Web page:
AD talks student fees with NISG


Courtesy Photo

UNI Athletic Director David Harris gave a presentation to NISG about the allocation of student fees to the athletic department.

JACOB MADDEN, News Editor | [email protected]

UNI Athletic Director David Harris and Associate Athletic Director of Business Bethany West presented information to the Northern Iowa Student Government (NISG) on Wednesday regarding the amount of money the athletic department receives from student fees.

“There aren’t any current plans to increase student fees,” Harris said during the presentation.

The presentation primarily focused on detailing the expenses and revenues of the athletic department. Harris and West also explained the aid provided to student athletes, giving a peer comparison within the Missouri Valley Conference.

West began the presentation by explaining athletic department expenses, which are dominated by personnel pay, fringe benefits, student aid and travel expenses. Student aid and travel expenses comprise 40 percent of total athletic department expenses this year, while personnel expenditures comprise 44 percent of total athletic department expenses this year, according to the information provided to NISG by the athletic department. West continued by detailing the revenues of the athletic department.

West compared this year’s budget to the athletic budget from fiscal year 2006 (FY2006) to demonstrate the shift of funding over time at UNI. This year’s athletics-generated revenue comprised 54.4 percent of the total athletic budget, while in FY2006 athletics-generated revenue comprised only 34.3 percent of the budget.

In FY2006, the budget was predominantly subsidized by support from the General Education Fund (GEF), with GEF support at 53.8 percent of the budget, a number that has decreased to 31 percent this year. Student fees, however, have risen slowly from 11.9 percent of the budget in FY2006 to 14.6 percent this year, according to the information provided by the athletic department.

This shift away from GEF support was, in part, due to a Board of Regents decision about athletics funding in 2010, which “gradually reduced GEF support through [fiscal year 2015] to a level of no more than 2.4 percent of the Institutional General Fund budget,” according to West.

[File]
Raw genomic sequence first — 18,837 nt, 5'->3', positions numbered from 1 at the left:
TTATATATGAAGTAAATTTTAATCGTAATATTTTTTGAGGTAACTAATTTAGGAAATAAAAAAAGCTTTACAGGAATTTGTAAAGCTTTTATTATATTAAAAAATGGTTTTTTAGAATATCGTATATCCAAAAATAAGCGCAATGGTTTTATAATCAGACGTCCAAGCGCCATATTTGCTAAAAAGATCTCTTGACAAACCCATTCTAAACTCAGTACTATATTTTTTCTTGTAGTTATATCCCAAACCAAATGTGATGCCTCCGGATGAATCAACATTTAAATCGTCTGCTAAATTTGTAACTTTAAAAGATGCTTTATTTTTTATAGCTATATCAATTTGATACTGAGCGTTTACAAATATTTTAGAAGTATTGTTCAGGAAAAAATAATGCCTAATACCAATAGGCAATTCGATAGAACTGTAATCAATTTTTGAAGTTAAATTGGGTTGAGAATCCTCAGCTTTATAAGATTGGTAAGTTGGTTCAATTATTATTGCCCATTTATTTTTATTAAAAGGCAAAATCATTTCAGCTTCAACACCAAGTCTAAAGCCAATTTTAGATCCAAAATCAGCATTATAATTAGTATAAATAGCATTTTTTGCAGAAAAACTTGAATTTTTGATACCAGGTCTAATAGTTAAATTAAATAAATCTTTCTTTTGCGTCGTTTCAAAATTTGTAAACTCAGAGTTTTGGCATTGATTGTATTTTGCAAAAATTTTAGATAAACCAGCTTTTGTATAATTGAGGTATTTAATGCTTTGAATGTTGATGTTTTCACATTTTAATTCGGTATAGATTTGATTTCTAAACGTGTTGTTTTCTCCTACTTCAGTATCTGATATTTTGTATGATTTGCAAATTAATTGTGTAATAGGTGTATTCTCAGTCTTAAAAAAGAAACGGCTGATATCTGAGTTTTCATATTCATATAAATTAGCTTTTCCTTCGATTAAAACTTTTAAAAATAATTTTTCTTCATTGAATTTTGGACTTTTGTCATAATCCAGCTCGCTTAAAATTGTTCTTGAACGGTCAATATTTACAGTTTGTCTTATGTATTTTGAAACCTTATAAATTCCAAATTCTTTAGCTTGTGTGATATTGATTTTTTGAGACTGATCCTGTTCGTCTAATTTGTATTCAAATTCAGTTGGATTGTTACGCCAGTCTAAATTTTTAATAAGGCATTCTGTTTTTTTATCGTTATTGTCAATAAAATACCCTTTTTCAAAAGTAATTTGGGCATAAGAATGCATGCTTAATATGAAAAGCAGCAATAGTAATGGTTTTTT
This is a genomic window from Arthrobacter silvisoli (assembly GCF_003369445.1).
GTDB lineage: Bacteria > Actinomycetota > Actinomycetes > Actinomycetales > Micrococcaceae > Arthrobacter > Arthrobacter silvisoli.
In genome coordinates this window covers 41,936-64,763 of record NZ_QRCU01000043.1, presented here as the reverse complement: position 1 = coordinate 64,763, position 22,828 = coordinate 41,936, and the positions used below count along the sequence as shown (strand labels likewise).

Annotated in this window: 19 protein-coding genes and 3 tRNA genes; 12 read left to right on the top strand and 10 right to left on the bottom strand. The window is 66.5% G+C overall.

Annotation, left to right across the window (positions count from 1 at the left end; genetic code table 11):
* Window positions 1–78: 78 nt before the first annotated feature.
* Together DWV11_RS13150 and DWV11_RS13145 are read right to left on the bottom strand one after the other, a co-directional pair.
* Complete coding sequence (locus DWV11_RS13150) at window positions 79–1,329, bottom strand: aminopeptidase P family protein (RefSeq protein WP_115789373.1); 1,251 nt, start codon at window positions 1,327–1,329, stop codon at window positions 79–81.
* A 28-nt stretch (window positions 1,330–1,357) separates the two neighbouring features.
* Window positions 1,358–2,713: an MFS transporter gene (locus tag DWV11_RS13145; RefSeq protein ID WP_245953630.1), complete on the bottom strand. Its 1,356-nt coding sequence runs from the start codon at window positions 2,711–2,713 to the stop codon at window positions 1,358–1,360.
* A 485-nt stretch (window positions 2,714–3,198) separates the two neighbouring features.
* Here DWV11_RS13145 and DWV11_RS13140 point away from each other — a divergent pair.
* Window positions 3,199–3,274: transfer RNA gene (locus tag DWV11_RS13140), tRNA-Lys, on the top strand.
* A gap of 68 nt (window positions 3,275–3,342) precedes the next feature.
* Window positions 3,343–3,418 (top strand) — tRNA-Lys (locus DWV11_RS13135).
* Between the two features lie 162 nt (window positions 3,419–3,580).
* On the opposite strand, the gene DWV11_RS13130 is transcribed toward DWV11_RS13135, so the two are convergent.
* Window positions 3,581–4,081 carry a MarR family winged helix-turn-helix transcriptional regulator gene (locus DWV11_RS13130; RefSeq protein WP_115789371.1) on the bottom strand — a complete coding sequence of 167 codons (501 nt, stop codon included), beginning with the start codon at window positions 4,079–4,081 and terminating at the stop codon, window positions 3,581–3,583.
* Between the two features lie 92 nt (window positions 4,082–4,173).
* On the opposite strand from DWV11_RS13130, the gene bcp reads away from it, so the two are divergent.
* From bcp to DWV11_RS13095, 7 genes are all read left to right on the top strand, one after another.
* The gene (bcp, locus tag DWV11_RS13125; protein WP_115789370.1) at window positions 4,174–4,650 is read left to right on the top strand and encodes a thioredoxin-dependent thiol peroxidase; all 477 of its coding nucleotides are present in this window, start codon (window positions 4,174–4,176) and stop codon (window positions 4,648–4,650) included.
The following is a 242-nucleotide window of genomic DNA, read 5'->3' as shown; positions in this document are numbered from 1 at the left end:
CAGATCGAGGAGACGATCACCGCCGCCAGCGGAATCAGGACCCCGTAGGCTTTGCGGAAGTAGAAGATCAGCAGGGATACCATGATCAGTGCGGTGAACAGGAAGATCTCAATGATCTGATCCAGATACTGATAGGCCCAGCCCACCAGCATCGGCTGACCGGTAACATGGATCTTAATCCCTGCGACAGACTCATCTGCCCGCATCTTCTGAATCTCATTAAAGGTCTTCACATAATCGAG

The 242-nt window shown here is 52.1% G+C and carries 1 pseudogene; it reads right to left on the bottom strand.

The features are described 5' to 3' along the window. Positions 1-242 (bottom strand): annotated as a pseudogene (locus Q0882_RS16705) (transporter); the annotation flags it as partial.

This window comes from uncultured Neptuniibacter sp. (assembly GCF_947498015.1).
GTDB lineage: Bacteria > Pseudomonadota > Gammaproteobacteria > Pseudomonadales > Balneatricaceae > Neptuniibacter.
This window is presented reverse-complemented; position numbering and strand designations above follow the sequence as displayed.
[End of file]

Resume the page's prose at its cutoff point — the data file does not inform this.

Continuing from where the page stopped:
West explained that while the GEF contributes $4,350,481 to the athletics department, athletics contributed $4,065,441 to the GEF in student aid and overhead allocations, not including tuition paid by student athletes after athletic aid had been administered.

According to West, 83 student athletes received full scholarships this year – 34 women and 49 men. Two-hundred and eight students received partial aid, which, according to Harris, “could be as little as 10 percent or as much as 90 percent,” while 109 student-athletes received no aid this year. Based on the numbers provided, 73 percent of student athletes receive some sort of aid.

UNI students paid nearly $2 million to the athletics department this year, a number that West compared to other universities in UNI’s conference like Illinois State University, whose athletic department received more than $9.8 million in student fee support. NISG senator and sophomore social science education major Tristan Bernhard questioned this statement.

“The athletics department often uses other Missouri Valley Conference schools as a comparison,” Bernhard said. “But I look at those numbers with some hesitancy because the number of students at schools in the Missouri Valley varies greatly.”

According to Bernhard, the per student number is far more important than the total dollar amount.

“For example, Missouri State, whose athletic figures were used for comparison, has nearly 25,000 students – nearly double that of UNI,” Bernhard said. “If students subsidize 8 million dollars to athletics at Missouri State, for example, and only 4 million here, [hypothetically] students are paying roughly the same on a per student basis.”

In regards to a student fees increase, NISG Director of Administration and Finance Danielle Massey questioned Harris about a previously proposed plan to increase student fees, a plan which was brought to the student fees committee before Harris entered his position as Athletic Director.

Massey said she did not want to see the plan continued under Harris.

“I have never been in support of it, and the Student Fees Committee has been very wary of it as well,” Massey said.

Harris and West first gave the same presentation to the faculty senate in order to proactively inform the faculty about the academic performance of student athletes and the aid they receive.